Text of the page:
Tags with Attributes: Links and Images

Using Attributes

HTML Tags have additional options you can access through what we call “Attributes”. They look much like the regular tags with the addition of one or more name/ value pairs in the opening tag. Below are some examples of proper syntax:

ATTRIBUTE SYNTAX:

<Tag attribute_name=”attribute_value”> Content </Tag>

Attribute Notes

Examples of Attributes:

Hyperlinks

Now that you know how to use Attributes, you can use the most important HTML tag around: The Hyperlink (aka link). It is the tag that allows you to click from one website to another, which is the foundation of the whole Internet. Here’s the basic syntax followed by some optional forms.

HYPERLINK SYNTAX:

<a href=”http://goto.com”> Link Label </a>  (basic syntax)
<a href=”index.html”> Link Label </a> (relative URL)
<a href=”http://goto.com” target=”_blank”> Link Label </a> (new window)

Hyperlink Notes

Images

And now, we come to what I think is the most fun HTML tag: The Image tag. It allows you to embed digital photos and other art into your webpages. Because the image tag doesn’t need to sandwich any text, it has an interesting syntax; it opens and closes itself in a single tag.  Here’s how it looks. You can get by just using the basic syntax 90% of the time, but for more control, you can use the optional attributes that follow.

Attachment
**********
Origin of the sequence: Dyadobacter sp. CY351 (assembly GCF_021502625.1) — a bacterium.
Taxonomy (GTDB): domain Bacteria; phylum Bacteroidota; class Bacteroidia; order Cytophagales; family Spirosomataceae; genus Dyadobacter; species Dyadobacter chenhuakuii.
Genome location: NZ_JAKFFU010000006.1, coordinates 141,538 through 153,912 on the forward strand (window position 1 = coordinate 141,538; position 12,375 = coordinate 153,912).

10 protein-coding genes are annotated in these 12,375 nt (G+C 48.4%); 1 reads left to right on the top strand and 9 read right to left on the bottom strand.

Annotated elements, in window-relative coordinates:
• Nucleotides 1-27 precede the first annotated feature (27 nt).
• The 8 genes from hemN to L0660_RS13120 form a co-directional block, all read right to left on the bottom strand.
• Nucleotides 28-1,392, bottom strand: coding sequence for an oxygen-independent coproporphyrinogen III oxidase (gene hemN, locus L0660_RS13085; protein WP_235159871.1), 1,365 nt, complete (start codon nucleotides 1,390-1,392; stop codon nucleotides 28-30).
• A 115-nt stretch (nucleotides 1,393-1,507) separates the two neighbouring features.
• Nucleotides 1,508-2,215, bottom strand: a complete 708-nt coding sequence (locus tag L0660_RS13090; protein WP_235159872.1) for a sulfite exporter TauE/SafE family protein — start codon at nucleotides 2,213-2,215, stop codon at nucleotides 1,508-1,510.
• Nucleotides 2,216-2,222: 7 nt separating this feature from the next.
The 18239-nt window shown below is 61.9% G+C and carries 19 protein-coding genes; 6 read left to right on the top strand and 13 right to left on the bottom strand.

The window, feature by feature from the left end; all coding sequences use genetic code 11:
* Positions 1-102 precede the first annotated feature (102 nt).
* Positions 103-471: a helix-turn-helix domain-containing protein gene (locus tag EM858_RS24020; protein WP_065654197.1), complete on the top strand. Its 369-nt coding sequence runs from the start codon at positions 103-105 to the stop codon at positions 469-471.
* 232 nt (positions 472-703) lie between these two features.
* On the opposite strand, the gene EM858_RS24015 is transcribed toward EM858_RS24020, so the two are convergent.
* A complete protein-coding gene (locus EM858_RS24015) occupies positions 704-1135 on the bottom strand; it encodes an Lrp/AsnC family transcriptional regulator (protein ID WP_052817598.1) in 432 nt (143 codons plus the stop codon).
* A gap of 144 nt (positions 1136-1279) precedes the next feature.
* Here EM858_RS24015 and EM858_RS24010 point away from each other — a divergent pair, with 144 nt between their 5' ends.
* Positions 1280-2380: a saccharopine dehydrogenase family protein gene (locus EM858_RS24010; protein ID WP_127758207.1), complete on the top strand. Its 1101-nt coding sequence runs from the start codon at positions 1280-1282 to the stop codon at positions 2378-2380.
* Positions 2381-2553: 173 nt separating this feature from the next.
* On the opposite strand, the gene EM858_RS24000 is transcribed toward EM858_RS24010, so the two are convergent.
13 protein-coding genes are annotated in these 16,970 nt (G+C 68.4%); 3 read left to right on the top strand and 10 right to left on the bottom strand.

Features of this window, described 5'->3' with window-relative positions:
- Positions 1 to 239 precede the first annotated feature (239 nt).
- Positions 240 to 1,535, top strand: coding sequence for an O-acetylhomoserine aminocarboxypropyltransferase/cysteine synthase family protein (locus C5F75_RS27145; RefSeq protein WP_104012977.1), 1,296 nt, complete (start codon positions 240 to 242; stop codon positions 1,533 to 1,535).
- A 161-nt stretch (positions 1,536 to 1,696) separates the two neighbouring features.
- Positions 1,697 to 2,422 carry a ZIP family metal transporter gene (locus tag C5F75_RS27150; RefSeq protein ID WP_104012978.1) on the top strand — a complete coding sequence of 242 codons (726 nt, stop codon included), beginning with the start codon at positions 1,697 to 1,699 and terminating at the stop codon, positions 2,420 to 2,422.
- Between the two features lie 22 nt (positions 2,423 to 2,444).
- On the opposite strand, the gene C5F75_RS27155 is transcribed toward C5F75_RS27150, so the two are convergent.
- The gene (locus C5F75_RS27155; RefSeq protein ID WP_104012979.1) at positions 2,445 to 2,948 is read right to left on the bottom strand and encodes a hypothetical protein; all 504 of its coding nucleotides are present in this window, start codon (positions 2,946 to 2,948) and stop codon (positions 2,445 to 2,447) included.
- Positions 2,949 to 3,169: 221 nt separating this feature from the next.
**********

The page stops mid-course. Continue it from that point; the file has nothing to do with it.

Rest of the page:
IMAGE TAG SYNTAX:

<img src=”http://mysite.com/picture.jpg” /> (basic syntax)
<img src=”pics/picture.jpg” /> (relative URL)
<img src=”pic.jpg” alt=”beautiful sunrise over beach” /> (alternate description of picture)
<img src=”pic.jpg” title=”My face is so funny” /> (creates a “tooltip” caption)
<img src=”pic.jpg” height=”100px” /> (specify height)
<img src=”pic.jpg” width=”200px” /> (specify width)
<img src=”pic.jpg” height=”100px” width=”200px” /> (specify height and width)

Image Tag Notes:

STOP: IT’S EXERCISE TIME!

Ok, believe it or not, you’ve already got enough HTML knowledge to do some damage! All we need now is to get some practice. So for this exercise, we’ll be writing actual code in your 4 main HTML files. Remember, all the code you write should go within the <body> tags of the basic HTML structure we talked about.

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